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Gianelli Nielsen News Blog

Wednesday, May 6, 2020

Uncertainty in the Time of COVID-19 & the PPP

As attorneys, we’ll leave it to the physicians and scientists to navigate through the uncertainty of the pandemic. However, Congress has given small and large business owners alike something new to be uncertain about. It’s called the Payroll Protection Plan (PPP) and it is in some ways almost as frightening as the virus that created the need for this legislation.

The problem is the PPP itself is fraught with uncertainty and instead of things getting clearer, they are getting less clear.

If you get anything out of this short blog, please mark your calendar for May 14th.

On May 14th you have to make a decision whether your loan certification was correct when it said:

“Current economic uncertainty makes this loan request necessary to support the ongoing operation of the Applicant”;

If it is not correct then you need to return the funds by the end of the business day on May 14th to avoid the possibility of criminal penalties.

Therein lies the uncertainty. There are no definitions or metrics to help guide the borrower on whether they should have applied for this loan, although SBA has made it clear that an applicant must establish that the claimed economic injury is substantial and a direct result of the declared disaster. Before FAQ 31 was implemented it was assumed that it was simple enough. If you were in a business that was or could be seriously impacted by the virus you could reasonably assume that you needed the money to protect your operations and keep your labor force. However guidelines from the SBA (FAQ 31) require that you look at your current activity to determine if you have the “ability to access other sources of liquidiity.” While most analysts do not believe that means other borrowing sources or your own personal capital (because Congress said it wouldn’t mean that), it is simply not clear what it means.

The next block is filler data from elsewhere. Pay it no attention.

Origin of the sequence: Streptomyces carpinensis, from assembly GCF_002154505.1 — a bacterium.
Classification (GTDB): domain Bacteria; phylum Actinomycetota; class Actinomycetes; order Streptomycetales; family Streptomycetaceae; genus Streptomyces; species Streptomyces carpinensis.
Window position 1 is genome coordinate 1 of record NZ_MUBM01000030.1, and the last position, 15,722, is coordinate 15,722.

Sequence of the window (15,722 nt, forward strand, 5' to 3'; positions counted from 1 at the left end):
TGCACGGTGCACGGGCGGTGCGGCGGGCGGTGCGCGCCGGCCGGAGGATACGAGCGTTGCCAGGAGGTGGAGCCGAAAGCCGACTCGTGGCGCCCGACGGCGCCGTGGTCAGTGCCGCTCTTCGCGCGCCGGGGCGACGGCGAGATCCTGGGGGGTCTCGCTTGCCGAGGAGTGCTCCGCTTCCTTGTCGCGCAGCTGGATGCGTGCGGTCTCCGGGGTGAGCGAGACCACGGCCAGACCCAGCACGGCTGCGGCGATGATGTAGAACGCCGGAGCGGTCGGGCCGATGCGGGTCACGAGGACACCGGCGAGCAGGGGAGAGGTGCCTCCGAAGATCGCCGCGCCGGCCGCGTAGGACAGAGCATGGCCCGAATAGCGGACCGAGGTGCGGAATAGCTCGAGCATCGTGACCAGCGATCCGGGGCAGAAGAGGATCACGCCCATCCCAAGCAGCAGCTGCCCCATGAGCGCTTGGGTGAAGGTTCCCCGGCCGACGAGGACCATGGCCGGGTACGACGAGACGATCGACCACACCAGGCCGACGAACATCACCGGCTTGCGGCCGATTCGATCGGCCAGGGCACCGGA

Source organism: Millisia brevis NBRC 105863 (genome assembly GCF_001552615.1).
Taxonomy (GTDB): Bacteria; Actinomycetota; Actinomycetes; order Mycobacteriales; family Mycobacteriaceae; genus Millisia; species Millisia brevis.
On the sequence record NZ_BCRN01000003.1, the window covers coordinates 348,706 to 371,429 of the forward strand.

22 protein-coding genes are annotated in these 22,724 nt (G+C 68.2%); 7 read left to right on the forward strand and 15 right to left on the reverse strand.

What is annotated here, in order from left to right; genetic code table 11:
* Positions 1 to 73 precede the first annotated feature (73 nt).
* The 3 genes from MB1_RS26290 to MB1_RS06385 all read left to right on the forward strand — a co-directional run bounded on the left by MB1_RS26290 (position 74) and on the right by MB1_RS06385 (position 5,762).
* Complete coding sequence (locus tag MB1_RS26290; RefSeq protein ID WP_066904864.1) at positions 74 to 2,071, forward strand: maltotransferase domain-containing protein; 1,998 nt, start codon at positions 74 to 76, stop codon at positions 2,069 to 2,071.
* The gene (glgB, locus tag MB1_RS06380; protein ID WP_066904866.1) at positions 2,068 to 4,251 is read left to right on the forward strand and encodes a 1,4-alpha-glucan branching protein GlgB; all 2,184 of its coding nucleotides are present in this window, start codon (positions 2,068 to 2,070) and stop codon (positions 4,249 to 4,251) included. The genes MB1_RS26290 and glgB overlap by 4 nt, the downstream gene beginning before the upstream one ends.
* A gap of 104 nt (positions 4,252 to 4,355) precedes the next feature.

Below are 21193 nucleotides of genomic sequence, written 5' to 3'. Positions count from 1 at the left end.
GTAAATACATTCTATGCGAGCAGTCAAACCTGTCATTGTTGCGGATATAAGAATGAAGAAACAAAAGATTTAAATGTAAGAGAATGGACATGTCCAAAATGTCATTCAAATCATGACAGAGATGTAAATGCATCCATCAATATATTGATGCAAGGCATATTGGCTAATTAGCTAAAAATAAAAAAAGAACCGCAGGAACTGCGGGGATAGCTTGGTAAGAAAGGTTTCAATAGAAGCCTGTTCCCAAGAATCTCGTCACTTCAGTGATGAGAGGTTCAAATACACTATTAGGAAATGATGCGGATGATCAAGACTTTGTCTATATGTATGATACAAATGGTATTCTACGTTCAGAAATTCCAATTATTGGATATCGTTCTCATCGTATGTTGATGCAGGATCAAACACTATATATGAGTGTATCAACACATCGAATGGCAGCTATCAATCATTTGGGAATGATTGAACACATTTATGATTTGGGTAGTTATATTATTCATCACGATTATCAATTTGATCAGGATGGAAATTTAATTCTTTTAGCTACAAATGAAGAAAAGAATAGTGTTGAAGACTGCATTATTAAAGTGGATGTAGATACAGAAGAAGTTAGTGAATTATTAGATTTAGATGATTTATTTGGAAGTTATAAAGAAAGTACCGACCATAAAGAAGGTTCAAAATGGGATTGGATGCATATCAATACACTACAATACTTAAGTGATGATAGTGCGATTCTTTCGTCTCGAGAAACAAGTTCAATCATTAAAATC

The penalties for violation of the PPP loan program, i.e. submitting an intentionally false certification, are criminal fines of up to $1M and up to 30 years in prison.

It is not clear what happens if you don’t refund the PPP loan on May 14th if you think you may not meet the “necessity” requirement. It is also unclear how anyone could really know at that time what your cash flow is going to be like over the next 8 weeks or whether it is just the 8 weeks we need to consider. SBA asserts only that if you take a loan out and return it before May 14, 2020, you cannot face any criminal consequences. Great.

Whether the PPP legislation is clear and concise enough that anyone who enters into this realm of uncertainty with a good faith belief that the coronavirus pandemic can have a serious effect on their business (most of us) could ever be convicted a criminal act is for another day.

Today, we need to determine what action we are going to take on May 14th. In making your decision, make sure you have done your cash flow analysis and that it is appropriate within the guidelines of what was contemplated by the law. Include in your calculations the total loan proceeds, estimated rental payments, utility payments, payroll payments subject to limitations and caps provided by the law (for instance compensation not to exceed $100,000 per employee) for 24 months.

If you decide to keep the loan proceeds, be sure to segregate the proceeds in a separate bank account. Have backup for each check that you write and the invoices to support the payments (including payroll reports). Work closely with your CPA in doing this analysis, or on your own, only if you have the financial sophistication. And while it is unknown whether you have to document general economic activities, keep timelines of events that caused you to make your decisions, document your industry and regional factors (how many virus cases are there in Stanislaus County), document the status of your business or show how you used the PPP funds, all of the above is highly recommended, just in case you are one of the lucky ones who gets audited.

While Steve Mnuchin, Secretary of the Treasury assured us that anyone borrowing more than $2M will be audited, there may be many other businesses that will face audit down the road.

The word is “uncertainty”. However, this author believes that no one who has a legitimate reason for being concerned about the affect this pandemic is going to have on their business should be in fear of doing what they can to protect their business and thereby protect their employees. Just be careful, and don’t play games.

~~ Michael L. Gianelli and David L. Gianelli


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